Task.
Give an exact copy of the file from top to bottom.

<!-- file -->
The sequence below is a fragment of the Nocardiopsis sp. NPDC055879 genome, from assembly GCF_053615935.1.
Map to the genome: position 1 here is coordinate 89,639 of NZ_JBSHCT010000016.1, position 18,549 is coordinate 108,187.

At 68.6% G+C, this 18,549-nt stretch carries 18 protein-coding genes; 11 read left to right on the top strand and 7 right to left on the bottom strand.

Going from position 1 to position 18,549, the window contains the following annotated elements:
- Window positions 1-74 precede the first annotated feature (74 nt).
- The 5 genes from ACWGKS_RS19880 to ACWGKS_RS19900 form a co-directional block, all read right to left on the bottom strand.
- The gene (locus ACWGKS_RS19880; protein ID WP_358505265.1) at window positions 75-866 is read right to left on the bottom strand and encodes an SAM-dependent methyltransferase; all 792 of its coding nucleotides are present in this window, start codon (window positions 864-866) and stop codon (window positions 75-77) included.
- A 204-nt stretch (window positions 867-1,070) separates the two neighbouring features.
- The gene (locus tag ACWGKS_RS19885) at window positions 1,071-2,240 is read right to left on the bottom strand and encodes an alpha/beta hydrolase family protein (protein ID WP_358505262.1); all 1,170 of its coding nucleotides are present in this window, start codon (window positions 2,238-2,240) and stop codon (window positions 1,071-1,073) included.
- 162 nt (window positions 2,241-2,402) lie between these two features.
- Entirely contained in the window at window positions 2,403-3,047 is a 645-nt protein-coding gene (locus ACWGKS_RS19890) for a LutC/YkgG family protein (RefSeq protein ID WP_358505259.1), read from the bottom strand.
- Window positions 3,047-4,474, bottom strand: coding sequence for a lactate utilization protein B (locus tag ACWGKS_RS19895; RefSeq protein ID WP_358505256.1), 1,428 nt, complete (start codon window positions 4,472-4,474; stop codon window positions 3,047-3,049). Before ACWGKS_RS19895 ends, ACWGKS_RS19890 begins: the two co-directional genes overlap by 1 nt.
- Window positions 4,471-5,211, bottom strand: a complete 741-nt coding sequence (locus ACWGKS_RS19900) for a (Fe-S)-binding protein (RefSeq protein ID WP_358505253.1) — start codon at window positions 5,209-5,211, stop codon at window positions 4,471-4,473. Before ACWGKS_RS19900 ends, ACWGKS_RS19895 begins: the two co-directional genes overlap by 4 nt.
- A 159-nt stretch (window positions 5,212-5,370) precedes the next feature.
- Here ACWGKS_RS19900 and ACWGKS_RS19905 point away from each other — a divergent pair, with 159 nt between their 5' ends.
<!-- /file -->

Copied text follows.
The sequence below is a fragment of the Nocardiopsis sp. NPDC055879 genome, from assembly GCF_053615935.1.
Map to the genome: position 1 here is coordinate 89,639 of NZ_JBSHCT010000016.1, position 18,549 is coordinate 108,187.

At 68.6% G+C, this 18,549-nt stretch carries 18 protein-coding genes; 11 read left to right on the top strand and 7 right to left on the bottom strand.

Going from position 1 to position 18,549, the window contains the following annotated elements:
- Window positions 1-74 precede the first annotated feature (74 nt).
- The 5 genes from ACWGKS_RS19880 to ACWGKS_RS19900 form a co-directional block, all read right to left on the bottom strand.
- The gene (locus ACWGKS_RS19880; protein ID WP_358505265.1) at window positions 75-866 is read right to left on the bottom strand and encodes an SAM-dependent methyltransferase; all 792 of its coding nucleotides are present in this window, start codon (window positions 864-866) and stop codon (window positions 75-77) included.
- A 204-nt stretch (window positions 867-1,070) separates the two neighbouring features.
- The gene (locus tag ACWGKS_RS19885) at window positions 1,071-2,240 is read right to left on the bottom strand and encodes an alpha/beta hydrolase family protein (protein ID WP_358505262.1); all 1,170 of its coding nucleotides are present in this window, start codon (window positions 2,238-2,240) and stop codon (window positions 1,071-1,073) included.
- 162 nt (window positions 2,241-2,402) lie between these two features.
- Entirely contained in the window at window positions 2,403-3,047 is a 645-nt protein-coding gene (locus ACWGKS_RS19890) for a LutC/YkgG family protein (RefSeq protein ID WP_358505259.1), read from the bottom strand.
- Window positions 3,047-4,474, bottom strand: coding sequence for a lactate utilization protein B (locus tag ACWGKS_RS19895; RefSeq protein ID WP_358505256.1), 1,428 nt, complete (start codon window positions 4,472-4,474; stop codon window positions 3,047-3,049). Before ACWGKS_RS19895 ends, ACWGKS_RS19890 begins: the two co-directional genes overlap by 1 nt.
- Window positions 4,471-5,211, bottom strand: a complete 741-nt coding sequence (locus ACWGKS_RS19900) for a (Fe-S)-binding protein (RefSeq protein ID WP_358505253.1) — start codon at window positions 5,209-5,211, stop codon at window positions 4,471-4,473. Before ACWGKS_RS19900 ends, ACWGKS_RS19895 begins: the two co-directional genes overlap by 4 nt.
- A 159-nt stretch (window positions 5,212-5,370) precedes the next feature.
- Here ACWGKS_RS19900 and ACWGKS_RS19905 point away from each other — a divergent pair, with 159 nt between their 5' ends.